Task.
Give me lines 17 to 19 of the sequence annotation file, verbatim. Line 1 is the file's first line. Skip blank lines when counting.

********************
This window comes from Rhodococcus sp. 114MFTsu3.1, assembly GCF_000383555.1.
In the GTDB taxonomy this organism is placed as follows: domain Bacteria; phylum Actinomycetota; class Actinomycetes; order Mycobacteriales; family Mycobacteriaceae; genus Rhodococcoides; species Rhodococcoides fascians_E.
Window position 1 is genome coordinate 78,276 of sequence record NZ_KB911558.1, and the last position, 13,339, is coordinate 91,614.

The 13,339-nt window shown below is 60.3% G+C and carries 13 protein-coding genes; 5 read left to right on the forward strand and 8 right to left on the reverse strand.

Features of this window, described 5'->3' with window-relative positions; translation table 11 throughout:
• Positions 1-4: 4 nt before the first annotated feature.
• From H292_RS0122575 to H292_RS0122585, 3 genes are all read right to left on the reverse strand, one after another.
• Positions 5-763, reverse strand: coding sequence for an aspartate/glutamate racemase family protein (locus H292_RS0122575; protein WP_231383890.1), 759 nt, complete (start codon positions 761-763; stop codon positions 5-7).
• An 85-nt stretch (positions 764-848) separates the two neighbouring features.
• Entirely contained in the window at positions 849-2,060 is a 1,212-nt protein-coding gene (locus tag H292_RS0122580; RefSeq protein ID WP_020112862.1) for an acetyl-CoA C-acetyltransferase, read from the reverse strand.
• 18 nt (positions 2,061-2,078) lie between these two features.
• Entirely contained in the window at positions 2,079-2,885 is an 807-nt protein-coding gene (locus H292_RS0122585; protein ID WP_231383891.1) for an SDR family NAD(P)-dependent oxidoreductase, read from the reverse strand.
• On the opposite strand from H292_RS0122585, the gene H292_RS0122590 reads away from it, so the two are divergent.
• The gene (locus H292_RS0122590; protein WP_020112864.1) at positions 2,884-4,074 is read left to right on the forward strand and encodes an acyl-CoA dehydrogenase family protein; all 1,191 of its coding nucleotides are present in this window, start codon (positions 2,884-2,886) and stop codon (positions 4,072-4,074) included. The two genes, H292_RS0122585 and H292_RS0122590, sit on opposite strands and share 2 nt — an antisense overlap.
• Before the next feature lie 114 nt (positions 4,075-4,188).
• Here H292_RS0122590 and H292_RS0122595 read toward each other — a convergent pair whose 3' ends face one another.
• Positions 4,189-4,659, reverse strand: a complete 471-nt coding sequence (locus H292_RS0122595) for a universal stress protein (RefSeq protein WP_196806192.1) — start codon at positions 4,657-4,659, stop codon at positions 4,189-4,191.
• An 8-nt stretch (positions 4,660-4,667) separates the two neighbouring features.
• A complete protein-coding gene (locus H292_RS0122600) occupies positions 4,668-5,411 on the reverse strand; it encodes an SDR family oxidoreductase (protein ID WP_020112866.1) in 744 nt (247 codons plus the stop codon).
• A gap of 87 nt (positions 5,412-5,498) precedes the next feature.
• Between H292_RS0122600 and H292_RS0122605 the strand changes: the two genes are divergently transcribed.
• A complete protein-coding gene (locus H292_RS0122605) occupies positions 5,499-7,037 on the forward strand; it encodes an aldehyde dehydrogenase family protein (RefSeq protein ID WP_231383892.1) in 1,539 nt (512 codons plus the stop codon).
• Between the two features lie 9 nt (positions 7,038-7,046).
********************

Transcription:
• Positions 4,189-4,659, reverse strand: a complete 471-nt coding sequence (locus H292_RS0122595) for a universal stress protein (RefSeq protein WP_196806192.1) — start codon at positions 4,657-4,659, stop codon at positions 4,189-4,191.
• An 8-nt stretch (positions 4,660-4,667) separates the two neighbouring features.
• A complete protein-coding gene (locus H292_RS0122600) occupies positions 4,668-5,411 on the reverse strand; it encodes an SDR family oxidoreductase (protein ID WP_020112866.1) in 744 nt (247 codons plus the stop codon).